“The white buffalo woman disappeared over the horizon. Sometime she might come back.
As soon as she vanished, buffalo in great herds appeared, allowing themselves to be killed so that the people might survive.
And from that day on, our relations, the buffalo, furnished the people with everything they needed – meat for their food, skins for their clothes and tipis, bones for their many tools.”
–Legend of the White Buffalo Woman, Brule Sioux
“We had buffalo for food, and their hides for clothing and our tipis. We preferred hunting to a life of idleness on the reservations where we were driven against our will.”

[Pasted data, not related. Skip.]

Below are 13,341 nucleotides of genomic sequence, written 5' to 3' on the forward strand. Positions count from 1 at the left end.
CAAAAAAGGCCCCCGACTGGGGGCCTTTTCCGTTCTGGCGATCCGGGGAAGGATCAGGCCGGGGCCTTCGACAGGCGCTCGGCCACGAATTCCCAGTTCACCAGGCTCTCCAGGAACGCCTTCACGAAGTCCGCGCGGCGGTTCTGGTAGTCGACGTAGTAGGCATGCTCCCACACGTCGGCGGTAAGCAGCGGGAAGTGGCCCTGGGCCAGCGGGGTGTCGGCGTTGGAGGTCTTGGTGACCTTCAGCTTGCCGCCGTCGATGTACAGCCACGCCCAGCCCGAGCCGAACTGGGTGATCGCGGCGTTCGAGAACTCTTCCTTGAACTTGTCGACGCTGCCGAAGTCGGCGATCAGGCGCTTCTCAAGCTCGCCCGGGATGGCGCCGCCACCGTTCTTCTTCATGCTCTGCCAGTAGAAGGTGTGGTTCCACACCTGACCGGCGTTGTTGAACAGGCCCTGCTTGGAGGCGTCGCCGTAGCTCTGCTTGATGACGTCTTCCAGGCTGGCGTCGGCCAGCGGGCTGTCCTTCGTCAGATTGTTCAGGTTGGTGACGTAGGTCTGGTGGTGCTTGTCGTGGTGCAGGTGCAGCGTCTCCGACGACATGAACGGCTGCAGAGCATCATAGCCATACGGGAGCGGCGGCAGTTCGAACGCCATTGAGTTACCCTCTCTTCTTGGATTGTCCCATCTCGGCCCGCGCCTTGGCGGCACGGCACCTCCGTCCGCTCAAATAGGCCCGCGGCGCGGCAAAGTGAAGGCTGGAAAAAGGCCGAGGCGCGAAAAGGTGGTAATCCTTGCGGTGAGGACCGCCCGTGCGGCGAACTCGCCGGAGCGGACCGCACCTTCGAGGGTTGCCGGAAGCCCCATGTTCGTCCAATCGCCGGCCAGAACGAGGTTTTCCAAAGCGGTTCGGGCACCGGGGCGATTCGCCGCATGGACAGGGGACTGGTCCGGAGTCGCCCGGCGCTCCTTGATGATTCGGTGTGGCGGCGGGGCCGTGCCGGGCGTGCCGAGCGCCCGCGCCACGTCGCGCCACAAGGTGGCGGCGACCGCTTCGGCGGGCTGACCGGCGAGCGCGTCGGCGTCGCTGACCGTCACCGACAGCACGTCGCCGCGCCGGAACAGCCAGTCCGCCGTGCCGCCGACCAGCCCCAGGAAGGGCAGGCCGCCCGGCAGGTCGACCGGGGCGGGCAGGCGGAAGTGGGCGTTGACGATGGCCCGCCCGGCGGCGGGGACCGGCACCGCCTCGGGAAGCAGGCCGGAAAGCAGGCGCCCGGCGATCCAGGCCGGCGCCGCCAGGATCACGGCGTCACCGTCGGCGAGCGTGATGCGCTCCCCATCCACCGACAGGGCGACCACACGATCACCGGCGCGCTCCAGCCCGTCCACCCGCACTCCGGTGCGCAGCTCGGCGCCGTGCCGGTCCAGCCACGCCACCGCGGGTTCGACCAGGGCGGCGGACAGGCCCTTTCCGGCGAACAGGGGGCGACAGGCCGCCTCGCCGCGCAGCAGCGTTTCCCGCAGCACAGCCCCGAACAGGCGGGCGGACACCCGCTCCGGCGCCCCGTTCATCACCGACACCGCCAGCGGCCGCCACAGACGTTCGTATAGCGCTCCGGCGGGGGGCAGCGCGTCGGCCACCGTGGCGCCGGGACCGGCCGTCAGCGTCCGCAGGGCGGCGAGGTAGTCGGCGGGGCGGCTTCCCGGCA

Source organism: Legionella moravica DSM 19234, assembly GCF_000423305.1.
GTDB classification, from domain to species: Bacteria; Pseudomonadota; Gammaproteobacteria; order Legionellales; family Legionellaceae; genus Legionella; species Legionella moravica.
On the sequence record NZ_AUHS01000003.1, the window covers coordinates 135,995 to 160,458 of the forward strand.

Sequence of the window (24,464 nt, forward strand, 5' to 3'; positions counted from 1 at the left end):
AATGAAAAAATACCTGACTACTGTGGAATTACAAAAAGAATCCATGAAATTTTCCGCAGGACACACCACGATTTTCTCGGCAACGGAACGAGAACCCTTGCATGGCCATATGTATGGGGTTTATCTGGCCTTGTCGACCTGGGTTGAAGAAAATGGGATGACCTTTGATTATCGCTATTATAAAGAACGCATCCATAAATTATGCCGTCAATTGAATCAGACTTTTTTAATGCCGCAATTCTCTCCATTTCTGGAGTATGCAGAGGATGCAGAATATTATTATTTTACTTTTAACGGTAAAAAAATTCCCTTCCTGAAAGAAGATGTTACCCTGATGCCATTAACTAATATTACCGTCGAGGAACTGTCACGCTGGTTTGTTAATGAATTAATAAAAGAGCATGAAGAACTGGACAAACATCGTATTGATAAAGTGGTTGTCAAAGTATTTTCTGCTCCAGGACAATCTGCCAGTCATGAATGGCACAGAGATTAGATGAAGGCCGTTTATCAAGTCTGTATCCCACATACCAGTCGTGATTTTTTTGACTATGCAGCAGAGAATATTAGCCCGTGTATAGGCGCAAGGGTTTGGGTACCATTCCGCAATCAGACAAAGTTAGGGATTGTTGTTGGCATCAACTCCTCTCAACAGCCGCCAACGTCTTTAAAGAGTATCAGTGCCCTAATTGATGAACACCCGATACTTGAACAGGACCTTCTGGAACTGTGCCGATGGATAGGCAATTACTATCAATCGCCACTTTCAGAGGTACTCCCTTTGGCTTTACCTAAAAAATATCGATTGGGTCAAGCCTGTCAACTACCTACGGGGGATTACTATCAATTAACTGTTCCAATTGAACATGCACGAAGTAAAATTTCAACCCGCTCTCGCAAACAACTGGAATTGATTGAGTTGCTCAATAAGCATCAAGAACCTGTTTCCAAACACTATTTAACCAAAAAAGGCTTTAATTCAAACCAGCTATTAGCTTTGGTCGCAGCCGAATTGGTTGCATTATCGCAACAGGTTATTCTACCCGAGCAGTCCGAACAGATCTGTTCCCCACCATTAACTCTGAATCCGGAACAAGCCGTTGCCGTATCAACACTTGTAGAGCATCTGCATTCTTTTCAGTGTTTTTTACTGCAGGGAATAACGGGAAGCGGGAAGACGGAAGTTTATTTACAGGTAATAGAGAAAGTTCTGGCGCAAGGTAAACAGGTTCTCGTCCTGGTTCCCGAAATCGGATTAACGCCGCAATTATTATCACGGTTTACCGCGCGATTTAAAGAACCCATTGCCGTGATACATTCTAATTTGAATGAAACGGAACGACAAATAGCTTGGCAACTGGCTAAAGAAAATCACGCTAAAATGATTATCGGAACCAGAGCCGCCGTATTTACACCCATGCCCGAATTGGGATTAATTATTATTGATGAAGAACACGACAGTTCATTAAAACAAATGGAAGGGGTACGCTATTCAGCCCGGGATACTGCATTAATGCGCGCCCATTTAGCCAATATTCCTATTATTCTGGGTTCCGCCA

“Buffalo were the lords of the prairie. To European settlers traveling across America’s Great Plains in the early 1800s, the prairie wind was a constant companion: a gentle whisper echoing across the vast sea of grass that carpeted the center of the North American continent. Sometimes, however, the rumbling of thunder could be heard in the distance, though no storm clouds could be seen. Then the ground would begin to tremble, and suddenly the astonished newcomers would be surrounded by a thundering herd of hulking animals that stretched further than the eye could see. The majestic welcoming committee made it clear that the settlers had, at last, arrived in the buffalo nation — a land where tens of million of American Bison held sway.”